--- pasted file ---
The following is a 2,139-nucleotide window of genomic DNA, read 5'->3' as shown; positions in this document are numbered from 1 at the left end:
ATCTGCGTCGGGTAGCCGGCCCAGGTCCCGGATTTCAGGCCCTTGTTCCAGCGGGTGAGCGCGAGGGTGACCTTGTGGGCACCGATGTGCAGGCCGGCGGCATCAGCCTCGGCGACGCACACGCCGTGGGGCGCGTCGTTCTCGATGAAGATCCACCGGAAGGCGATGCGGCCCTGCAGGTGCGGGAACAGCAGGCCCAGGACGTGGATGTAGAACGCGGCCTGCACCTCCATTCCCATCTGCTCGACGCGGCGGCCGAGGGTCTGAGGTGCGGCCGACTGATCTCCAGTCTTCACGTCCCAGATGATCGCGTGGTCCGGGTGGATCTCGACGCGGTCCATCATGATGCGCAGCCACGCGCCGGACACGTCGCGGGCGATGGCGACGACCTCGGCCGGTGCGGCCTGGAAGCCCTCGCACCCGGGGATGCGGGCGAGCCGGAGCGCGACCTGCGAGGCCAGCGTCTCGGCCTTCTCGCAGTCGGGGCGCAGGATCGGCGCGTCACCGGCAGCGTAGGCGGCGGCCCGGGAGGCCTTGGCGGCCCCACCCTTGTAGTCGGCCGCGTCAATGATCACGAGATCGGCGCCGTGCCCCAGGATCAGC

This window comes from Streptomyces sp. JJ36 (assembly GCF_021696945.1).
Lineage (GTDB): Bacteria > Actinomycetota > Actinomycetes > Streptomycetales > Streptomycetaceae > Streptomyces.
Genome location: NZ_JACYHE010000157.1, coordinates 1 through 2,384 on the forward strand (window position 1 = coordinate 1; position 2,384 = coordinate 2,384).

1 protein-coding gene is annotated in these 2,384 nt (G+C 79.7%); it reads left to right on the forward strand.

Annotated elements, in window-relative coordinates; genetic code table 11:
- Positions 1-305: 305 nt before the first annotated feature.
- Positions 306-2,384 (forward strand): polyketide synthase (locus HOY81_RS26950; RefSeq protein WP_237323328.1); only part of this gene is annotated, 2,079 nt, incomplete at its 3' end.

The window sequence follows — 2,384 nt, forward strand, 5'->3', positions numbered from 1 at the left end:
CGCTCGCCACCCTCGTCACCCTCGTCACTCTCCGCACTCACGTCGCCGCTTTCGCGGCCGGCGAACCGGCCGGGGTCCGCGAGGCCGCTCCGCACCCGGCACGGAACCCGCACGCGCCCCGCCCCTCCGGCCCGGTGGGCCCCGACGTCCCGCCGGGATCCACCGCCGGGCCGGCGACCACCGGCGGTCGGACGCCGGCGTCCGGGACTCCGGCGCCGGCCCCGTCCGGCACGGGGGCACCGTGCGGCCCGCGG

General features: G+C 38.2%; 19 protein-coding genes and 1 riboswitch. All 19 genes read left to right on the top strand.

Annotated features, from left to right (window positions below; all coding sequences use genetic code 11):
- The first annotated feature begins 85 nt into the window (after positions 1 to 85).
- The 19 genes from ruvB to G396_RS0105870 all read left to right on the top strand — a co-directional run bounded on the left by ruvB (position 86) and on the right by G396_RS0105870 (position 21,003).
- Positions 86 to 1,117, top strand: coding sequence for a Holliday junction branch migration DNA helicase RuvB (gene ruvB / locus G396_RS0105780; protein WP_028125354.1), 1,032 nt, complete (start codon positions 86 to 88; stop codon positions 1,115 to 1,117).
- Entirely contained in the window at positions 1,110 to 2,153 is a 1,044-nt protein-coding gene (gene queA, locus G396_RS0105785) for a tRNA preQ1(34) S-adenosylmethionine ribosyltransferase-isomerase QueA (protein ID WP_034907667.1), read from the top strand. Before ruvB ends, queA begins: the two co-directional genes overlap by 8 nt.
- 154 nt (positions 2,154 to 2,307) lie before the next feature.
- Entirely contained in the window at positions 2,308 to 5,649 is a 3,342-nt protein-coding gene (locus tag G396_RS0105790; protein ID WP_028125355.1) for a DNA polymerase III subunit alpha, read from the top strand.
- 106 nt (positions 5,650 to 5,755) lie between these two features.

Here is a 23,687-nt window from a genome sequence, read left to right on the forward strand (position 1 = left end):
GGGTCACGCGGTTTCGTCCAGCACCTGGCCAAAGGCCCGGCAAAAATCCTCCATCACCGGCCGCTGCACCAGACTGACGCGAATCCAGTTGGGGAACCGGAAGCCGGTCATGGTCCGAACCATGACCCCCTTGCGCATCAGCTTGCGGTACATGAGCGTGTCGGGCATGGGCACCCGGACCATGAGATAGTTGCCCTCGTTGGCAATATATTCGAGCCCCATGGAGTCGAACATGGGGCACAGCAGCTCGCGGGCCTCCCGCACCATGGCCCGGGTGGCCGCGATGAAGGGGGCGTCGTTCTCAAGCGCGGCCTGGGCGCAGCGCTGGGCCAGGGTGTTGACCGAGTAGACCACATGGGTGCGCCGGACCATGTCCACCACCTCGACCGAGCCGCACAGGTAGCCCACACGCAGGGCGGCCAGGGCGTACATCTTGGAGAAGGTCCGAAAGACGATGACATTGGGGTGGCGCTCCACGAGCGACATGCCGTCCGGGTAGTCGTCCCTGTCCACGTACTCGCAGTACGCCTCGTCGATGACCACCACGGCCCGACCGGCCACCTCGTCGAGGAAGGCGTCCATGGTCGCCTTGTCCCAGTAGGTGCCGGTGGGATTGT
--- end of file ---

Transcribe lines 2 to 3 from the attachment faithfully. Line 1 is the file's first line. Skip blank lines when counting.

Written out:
ATCTGCGTCGGGTAGCCGGCCCAGGTCCCGGATTTCAGGCCCTTGTTCCAGCGGGTGAGCGCGAGGGTGACCTTGTGGGCACCGATGTGCAGGCCGGCGGCATCAGCCTCGGCGACGCACACGCCGTGGGGCGCGTCGTTCTCGATGAAGATCCACCGGAAGGCGATGCGGCCCTGCAGGTGCGGGAACAGCAGGCCCAGGACGTGGATGTAGAACGCGGCCTGCACCTCCATTCCCATCTGCTCGACGCGGCGGCCGAGGGTCTGAGGTGCGGCCGACTGATCTCCAGTCTTCACGTCCCAGATGATCGCGTGGTCCGGGTGGATCTCGACGCGGTCCATCATGATGCGCAGCCACGCGCCGGACACGTCGCGGGCGATGGCGACGACCTCGGCCGGTGCGGCCTGGAAGCCCTCGCACCCGGGGATGCGGGCGAGCCGGAGCGCGACCTGCGAGGCCAGCGTCTCGGCCTTCTCGCAGTCGGGGCGCAGGATCGGCGCGTCACCGGCAGCGTAGGCGGCGGCCCGGGAGGCCTTGGCGGCCCCACCCTTGTAGTCGGCCGCGTCAATGATCACGAGATCGGCGCCGTGCCCCAGGATCAGC

This window comes from Streptomyces sp. JJ36 (assembly GCF_021696945.1).